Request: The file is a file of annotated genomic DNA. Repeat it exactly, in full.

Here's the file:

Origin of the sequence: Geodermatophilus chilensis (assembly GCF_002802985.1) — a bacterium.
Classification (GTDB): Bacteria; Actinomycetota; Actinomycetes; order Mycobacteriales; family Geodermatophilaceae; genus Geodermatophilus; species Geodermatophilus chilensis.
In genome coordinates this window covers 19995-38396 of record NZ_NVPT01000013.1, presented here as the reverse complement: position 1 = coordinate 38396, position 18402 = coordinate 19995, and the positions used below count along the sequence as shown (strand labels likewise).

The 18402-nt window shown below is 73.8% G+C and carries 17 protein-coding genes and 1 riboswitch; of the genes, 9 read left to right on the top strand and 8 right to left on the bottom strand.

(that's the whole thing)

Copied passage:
Origin of the sequence: Geodermatophilus chilensis (assembly GCF_002802985.1) — a bacterium.
Classification (GTDB): Bacteria; Actinomycetota; Actinomycetes; order Mycobacteriales; family Geodermatophilaceae; genus Geodermatophilus; species Geodermatophilus chilensis.
In genome coordinates this window covers 19995-38396 of record NZ_NVPT01000013.1, presented here as the reverse complement: position 1 = coordinate 38396, position 18402 = coordinate 19995, and the positions used below count along the sequence as shown (strand labels likewise).

The 18402-nt window shown below is 73.8% G+C and carries 17 protein-coding genes and 1 riboswitch; of the genes, 9 read left to right on the top strand and 8 right to left on the bottom strand.